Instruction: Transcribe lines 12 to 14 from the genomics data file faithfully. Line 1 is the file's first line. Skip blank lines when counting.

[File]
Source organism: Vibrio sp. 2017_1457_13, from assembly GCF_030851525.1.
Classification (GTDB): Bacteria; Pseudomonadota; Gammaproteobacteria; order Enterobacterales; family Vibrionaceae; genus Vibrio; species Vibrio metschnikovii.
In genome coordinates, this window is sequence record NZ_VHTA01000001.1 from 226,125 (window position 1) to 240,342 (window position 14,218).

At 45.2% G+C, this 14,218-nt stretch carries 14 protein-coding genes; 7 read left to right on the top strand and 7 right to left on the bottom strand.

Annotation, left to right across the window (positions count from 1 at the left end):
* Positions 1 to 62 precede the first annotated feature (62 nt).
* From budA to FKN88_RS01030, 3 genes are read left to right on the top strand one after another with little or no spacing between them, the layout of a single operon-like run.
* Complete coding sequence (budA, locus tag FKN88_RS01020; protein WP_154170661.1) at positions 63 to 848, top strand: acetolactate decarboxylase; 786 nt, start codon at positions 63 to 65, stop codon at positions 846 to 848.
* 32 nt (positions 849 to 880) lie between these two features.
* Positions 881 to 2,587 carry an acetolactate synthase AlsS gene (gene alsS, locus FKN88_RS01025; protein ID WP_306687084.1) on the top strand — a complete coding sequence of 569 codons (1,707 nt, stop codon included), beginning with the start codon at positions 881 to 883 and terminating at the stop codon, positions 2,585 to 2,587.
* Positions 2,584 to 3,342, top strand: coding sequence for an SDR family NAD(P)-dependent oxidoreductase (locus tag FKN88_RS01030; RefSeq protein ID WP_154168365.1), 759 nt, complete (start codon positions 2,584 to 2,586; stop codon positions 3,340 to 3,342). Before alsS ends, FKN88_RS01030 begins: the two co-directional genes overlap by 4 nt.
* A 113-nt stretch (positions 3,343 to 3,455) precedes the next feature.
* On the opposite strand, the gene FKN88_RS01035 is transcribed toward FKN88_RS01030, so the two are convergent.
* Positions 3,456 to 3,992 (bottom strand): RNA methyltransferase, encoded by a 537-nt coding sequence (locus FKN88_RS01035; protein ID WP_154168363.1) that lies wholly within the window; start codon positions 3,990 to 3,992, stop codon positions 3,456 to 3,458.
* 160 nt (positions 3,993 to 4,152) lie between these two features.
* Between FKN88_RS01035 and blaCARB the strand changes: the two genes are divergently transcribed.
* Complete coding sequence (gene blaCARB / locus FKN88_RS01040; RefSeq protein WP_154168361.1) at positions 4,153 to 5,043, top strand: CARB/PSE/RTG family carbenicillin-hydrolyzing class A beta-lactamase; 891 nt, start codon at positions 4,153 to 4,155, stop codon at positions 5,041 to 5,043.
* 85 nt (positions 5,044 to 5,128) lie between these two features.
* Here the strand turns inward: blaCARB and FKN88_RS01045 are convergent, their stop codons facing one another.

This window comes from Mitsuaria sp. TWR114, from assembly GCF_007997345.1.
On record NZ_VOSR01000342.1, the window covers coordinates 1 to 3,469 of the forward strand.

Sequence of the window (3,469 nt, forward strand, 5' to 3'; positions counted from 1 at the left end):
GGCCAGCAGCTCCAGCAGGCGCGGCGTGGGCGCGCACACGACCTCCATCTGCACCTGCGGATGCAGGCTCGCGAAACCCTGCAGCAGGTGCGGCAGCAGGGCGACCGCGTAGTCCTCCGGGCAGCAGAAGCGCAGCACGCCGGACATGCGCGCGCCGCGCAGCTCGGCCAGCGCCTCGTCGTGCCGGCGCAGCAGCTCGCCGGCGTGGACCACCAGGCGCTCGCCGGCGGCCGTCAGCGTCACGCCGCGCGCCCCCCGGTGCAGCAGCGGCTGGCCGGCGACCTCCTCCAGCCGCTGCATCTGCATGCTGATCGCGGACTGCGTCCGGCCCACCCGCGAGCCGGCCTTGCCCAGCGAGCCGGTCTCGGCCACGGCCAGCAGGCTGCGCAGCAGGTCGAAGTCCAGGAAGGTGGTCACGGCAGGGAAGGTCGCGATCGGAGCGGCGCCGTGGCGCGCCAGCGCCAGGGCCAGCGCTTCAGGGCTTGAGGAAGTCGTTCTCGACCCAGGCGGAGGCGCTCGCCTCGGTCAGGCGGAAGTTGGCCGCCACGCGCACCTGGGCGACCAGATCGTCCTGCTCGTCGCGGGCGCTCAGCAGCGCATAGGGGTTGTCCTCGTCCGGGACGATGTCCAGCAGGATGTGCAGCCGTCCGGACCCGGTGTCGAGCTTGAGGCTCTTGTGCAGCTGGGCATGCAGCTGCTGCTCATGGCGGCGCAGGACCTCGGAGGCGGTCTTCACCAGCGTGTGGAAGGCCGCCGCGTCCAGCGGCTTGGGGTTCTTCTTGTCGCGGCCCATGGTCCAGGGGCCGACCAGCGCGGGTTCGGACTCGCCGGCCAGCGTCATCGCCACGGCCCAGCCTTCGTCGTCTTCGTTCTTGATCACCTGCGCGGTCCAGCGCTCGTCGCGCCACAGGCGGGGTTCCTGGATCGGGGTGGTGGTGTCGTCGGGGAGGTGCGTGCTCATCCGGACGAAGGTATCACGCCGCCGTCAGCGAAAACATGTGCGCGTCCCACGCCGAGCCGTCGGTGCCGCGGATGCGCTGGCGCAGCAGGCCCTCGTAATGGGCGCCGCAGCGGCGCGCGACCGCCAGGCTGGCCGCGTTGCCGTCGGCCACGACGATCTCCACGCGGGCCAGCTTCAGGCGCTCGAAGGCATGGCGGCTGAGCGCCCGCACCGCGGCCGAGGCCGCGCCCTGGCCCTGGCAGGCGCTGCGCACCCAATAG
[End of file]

* A 113-nt stretch (positions 3,343 to 3,455) precedes the next feature.
* On the opposite strand, the gene FKN88_RS01035 is transcribed toward FKN88_RS01030, so the two are convergent.
* Positions 3,456 to 3,992 (bottom strand): RNA methyltransferase, encoded by a 537-nt coding sequence (locus FKN88_RS01035; protein ID WP_154168363.1) that lies wholly within the window; start codon positions 3,990 to 3,992, stop codon positions 3,456 to 3,458.